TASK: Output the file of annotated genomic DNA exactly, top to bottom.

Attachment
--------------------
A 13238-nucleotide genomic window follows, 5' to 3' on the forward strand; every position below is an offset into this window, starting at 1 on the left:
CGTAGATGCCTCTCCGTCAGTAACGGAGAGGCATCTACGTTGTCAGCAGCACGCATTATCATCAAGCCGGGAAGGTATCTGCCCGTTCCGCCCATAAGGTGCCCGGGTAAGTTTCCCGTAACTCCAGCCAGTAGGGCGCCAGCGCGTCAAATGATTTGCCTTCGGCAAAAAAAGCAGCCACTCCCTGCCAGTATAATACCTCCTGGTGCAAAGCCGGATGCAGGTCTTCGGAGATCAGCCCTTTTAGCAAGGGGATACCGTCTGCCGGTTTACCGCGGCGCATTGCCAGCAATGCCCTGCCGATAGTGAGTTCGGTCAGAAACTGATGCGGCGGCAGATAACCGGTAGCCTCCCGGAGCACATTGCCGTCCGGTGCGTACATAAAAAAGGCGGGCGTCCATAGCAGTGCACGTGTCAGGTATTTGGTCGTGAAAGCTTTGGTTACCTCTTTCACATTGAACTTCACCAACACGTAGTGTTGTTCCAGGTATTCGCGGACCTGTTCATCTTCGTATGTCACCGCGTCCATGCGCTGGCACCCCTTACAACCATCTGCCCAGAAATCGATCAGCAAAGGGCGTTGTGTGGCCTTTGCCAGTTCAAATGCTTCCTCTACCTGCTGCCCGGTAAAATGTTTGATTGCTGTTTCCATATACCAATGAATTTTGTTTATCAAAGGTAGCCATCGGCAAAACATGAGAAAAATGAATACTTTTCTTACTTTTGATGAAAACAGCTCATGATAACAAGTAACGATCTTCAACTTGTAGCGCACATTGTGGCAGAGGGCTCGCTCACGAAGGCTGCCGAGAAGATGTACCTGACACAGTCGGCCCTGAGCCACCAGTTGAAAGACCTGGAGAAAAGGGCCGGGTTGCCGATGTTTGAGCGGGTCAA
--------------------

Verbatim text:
A 13238-nucleotide genomic window follows, 5' to 3' on the forward strand; every position below is an offset into this window, starting at 1 on the left:
CGTAGATGCCTCTCCGTCAGTAACGGAGAGGCATCTACGTTGTCAGCAGCACGCATTATCATCAAGCCGGGAAGGTATCTGCCCGTTCCGCCCATAAGGTGCCCGGGTAAGTTTCCCGTAACTCCAGCCAGTAGGGCGCCAGCGCGTCAAATGATTTGCCTTCGGCAAAAAAAGCAGCCACTCCCTGCCAGTATAATACCTCCTGGTGCAAAGCCGGATGCAGGTCTTCGGAGATCAGCCCTTTTAGCAAGGGGATACCGTCTGCCGGTTTACCGCGGCGCATTGCCAGCAATGCCCTGCCGATAGTGAGTTCGGTCAGAAACTGATGCGGCGGCAGATAACCGGTAGCCTCCCGGAGCACATTGCCGTCCGGTGCGTACATAAAAAAGGCGGGCGTCCATAGCAGTGCACGTGTCAGGTATTTGGTCGTGAAAGCTTTGGTTACCTCTTTCACATTGAACTTCACCAACACGTAGTGTTGTTCCAGGTATTCGCGGACCTGTTCATCTTCGTATGTCACCGCGTCCATGCGCTGGCACCCCTTACAACCATCTGCCCAGAAATCGATCAGCAAAGGGCGTTGTGTGGCCTTTGCCAGTTCAAATGCTTCCTCTACCTGCTGCCCGGTAAAATGTTTGATTGCTGTTTCCATATACCAATGAATTTTGTTTATCAAAGGTAGCCATCGGCAAAACATGAGAAAAATGAATACTTTTCTTACTTTTGATGAAAACAGCTCATGATAACAAGTAACGATCTTCAACTTGTAGCGCACATTGTGGCAGAGGGCTCGCTCACGAAGGCTGCCGAGAAGATGTACCTGACACAGTCGGCCCTGAGCCACCAGTTGAAAGACCTGGAGAAAAGGGCCGGGTTGCCGATGTTTGAGCGGGTCAA